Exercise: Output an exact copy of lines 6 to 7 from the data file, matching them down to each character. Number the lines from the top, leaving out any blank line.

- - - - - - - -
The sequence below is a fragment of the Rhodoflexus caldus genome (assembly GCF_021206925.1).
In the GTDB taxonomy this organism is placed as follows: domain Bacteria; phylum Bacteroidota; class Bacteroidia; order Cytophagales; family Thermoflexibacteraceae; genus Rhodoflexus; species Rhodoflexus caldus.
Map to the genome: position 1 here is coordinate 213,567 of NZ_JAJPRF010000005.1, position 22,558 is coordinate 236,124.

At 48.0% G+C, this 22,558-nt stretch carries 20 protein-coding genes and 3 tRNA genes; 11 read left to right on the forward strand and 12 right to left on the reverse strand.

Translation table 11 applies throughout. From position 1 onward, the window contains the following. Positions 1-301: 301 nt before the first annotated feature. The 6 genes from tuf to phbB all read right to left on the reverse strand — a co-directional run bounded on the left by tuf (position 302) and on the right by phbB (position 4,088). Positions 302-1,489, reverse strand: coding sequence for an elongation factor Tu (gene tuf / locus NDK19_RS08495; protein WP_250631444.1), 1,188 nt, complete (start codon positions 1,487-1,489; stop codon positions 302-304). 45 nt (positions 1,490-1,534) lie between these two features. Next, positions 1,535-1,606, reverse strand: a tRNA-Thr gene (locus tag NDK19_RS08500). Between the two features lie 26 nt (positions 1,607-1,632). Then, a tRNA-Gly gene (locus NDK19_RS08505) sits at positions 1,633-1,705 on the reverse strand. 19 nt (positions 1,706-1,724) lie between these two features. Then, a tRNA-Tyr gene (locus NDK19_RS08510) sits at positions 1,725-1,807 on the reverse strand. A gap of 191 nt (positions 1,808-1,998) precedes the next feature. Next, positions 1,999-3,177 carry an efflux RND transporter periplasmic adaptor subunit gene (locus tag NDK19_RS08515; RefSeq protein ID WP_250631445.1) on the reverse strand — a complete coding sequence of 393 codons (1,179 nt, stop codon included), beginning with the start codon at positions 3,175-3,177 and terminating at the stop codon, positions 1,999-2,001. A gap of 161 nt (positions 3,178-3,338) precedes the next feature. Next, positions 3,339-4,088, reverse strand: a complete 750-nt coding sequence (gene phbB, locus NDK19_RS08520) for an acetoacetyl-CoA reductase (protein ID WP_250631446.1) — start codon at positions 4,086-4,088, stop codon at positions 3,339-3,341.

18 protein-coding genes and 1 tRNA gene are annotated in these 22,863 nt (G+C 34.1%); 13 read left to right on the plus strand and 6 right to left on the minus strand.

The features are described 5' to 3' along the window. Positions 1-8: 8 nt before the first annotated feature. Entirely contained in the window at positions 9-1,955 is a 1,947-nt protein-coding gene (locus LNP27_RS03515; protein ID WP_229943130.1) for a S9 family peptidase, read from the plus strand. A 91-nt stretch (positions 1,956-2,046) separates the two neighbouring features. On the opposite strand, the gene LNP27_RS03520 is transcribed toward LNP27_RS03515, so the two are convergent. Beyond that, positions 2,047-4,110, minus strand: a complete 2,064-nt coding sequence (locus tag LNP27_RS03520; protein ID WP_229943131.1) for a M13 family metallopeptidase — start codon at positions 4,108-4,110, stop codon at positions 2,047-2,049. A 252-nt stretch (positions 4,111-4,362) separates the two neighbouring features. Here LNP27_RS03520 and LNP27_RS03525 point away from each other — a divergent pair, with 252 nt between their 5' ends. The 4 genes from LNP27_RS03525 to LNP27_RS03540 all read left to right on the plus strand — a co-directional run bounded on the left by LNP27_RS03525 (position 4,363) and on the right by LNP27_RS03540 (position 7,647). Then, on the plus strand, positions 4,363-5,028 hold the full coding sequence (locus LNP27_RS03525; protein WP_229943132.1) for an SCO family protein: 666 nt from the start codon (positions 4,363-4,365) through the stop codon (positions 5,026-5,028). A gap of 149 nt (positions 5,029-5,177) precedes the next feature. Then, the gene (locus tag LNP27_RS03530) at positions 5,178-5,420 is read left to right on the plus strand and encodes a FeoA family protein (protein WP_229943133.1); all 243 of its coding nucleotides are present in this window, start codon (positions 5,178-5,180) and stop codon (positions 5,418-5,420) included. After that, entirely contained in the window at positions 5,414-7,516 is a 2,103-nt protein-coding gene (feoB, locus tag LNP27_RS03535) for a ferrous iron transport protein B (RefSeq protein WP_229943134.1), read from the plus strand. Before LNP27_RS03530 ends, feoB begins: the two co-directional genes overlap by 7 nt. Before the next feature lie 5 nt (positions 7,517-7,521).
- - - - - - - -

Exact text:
18 protein-coding genes and 1 tRNA gene are annotated in these 22,863 nt (G+C 34.1%); 13 read left to right on the plus strand and 6 right to left on the minus strand.

The features are described 5' to 3' along the window. Positions 1-8: 8 nt before the first annotated feature. Entirely contained in the window at positions 9-1,955 is a 1,947-nt protein-coding gene (locus LNP27_RS03515; protein ID WP_229943130.1) for a S9 family peptidase, read from the plus strand. A 91-nt stretch (positions 1,956-2,046) separates the two neighbouring features. On the opposite strand, the gene LNP27_RS03520 is transcribed toward LNP27_RS03515, so the two are convergent. Beyond that, positions 2,047-4,110, minus strand: a complete 2,064-nt coding sequence (locus tag LNP27_RS03520; protein ID WP_229943131.1) for a M13 family metallopeptidase — start codon at positions 4,108-4,110, stop codon at positions 2,047-2,049. A 252-nt stretch (positions 4,111-4,362) separates the two neighbouring features. Here LNP27_RS03520 and LNP27_RS03525 point away from each other — a divergent pair, with 252 nt between their 5' ends. The 4 genes from LNP27_RS03525 to LNP27_RS03540 all read left to right on the plus strand — a co-directional run bounded on the left by LNP27_RS03525 (position 4,363) and on the right by LNP27_RS03540 (position 7,647). Then, on the plus strand, positions 4,363-5,028 hold the full coding sequence (locus LNP27_RS03525; protein WP_229943132.1) for an SCO family protein: 666 nt from the start codon (positions 4,363-4,365) through the stop codon (positions 5,026-5,028). A gap of 149 nt (positions 5,029-5,177) precedes the next feature. Then, the gene (locus tag LNP27_RS03530) at positions 5,178-5,420 is read left to right on the plus strand and encodes a FeoA family protein (protein WP_229943133.1); all 243 of its coding nucleotides are present in this window, start codon (positions 5,178-5,180) and stop codon (positions 5,418-5,420) included. After that, entirely contained in the window at positions 5,414-7,516 is a 2,103-nt protein-coding gene (feoB, locus tag LNP27_RS03535) for a ferrous iron transport protein B (RefSeq protein WP_229943134.1), read from the plus strand. Before LNP27_RS03530 ends, feoB begins: the two co-directional genes overlap by 7 nt. Before the next feature lie 5 nt (positions 7,517-7,521).